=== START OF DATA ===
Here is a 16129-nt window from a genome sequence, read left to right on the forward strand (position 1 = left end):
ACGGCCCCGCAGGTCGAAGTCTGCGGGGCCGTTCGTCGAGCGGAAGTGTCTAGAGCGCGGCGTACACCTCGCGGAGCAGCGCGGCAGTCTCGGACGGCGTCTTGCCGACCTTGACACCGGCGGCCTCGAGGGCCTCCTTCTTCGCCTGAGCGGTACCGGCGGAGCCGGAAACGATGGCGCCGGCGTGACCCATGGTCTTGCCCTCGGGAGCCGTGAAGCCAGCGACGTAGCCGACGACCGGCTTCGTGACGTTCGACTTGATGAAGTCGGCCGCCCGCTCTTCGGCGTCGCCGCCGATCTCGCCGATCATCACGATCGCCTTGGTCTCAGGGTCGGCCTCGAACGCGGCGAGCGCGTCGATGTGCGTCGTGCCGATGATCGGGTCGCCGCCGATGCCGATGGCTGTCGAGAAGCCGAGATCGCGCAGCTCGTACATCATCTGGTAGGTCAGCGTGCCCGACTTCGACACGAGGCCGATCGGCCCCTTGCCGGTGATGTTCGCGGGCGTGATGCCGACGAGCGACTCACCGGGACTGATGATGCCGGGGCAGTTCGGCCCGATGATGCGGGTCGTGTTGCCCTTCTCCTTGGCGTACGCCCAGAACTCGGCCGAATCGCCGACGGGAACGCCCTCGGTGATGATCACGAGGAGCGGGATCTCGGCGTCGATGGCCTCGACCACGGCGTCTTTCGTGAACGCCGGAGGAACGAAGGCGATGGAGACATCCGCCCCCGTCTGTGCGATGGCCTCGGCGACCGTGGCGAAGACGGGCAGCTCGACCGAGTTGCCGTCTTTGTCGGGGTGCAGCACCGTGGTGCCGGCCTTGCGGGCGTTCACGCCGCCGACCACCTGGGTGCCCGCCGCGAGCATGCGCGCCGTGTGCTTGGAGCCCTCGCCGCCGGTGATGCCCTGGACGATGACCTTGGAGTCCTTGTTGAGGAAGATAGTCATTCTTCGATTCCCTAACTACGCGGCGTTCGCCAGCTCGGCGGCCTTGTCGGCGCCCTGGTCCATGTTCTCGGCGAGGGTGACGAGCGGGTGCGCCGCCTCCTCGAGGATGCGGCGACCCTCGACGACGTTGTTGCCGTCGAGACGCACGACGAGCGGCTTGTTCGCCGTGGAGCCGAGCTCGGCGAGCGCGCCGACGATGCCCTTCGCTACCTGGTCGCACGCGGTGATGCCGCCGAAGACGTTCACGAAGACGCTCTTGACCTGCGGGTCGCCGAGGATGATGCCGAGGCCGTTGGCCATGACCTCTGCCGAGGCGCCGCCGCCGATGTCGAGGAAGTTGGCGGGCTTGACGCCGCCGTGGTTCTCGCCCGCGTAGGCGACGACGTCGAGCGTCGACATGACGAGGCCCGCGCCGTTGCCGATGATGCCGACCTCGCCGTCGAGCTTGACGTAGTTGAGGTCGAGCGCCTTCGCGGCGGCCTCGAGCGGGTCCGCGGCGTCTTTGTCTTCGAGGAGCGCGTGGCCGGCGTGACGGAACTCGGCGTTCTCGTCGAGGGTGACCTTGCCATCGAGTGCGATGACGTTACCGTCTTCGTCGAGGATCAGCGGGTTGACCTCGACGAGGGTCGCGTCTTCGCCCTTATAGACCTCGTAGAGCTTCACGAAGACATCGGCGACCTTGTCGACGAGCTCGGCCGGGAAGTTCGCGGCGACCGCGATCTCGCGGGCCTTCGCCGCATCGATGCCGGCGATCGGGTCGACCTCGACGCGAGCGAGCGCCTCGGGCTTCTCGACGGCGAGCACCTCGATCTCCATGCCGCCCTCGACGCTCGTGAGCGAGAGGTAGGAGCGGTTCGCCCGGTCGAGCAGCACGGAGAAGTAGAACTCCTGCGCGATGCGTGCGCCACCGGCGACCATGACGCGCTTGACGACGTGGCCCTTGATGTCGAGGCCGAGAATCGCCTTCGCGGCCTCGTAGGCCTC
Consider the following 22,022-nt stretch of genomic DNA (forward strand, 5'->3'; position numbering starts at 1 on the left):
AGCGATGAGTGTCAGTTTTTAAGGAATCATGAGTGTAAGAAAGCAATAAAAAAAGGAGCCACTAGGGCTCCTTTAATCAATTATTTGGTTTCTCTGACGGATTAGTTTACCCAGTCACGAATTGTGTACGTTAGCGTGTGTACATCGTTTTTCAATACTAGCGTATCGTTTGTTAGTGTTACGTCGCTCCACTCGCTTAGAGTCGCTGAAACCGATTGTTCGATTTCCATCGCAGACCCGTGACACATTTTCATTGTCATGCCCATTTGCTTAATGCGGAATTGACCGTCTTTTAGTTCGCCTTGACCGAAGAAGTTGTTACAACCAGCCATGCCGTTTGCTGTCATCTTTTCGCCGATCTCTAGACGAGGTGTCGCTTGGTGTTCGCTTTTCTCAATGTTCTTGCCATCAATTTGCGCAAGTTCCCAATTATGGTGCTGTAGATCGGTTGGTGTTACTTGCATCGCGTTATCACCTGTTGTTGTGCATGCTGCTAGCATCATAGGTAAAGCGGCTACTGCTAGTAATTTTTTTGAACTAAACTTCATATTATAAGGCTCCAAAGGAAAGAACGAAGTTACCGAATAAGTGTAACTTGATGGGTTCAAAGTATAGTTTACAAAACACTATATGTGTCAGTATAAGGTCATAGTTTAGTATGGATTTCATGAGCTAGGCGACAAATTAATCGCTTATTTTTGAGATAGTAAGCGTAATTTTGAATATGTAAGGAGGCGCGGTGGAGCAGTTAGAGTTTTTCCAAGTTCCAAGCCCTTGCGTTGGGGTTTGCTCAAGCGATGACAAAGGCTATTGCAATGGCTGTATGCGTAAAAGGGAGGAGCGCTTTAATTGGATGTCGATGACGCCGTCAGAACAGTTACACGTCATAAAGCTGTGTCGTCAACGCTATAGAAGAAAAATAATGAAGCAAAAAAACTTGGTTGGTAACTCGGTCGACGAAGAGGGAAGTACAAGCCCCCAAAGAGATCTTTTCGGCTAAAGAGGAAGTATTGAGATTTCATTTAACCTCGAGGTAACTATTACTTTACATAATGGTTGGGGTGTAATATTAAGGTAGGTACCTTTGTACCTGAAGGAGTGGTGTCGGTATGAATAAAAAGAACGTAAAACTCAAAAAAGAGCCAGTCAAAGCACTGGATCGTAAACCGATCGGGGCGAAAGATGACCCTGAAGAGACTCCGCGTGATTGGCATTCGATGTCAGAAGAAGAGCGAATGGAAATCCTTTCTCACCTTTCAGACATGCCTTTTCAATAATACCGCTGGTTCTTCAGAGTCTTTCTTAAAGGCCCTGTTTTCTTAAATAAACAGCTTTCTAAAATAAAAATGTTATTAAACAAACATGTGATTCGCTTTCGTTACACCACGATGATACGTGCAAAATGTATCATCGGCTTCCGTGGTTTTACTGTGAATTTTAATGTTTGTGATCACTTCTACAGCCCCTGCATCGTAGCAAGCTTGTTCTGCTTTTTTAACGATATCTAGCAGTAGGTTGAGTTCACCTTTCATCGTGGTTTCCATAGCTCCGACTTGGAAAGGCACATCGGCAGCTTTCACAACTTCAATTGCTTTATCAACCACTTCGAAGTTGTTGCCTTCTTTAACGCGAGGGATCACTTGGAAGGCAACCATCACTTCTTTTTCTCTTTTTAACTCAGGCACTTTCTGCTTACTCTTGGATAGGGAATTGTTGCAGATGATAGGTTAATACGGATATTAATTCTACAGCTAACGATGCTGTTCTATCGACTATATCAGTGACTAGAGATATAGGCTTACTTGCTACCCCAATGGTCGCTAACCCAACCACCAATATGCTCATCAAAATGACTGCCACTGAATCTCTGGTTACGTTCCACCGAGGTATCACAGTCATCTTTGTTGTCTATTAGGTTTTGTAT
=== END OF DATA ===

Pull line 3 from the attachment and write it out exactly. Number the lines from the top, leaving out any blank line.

Consider the following 22,022-nt stretch of genomic DNA (forward strand, 5'->3'; position numbering starts at 1 on the left):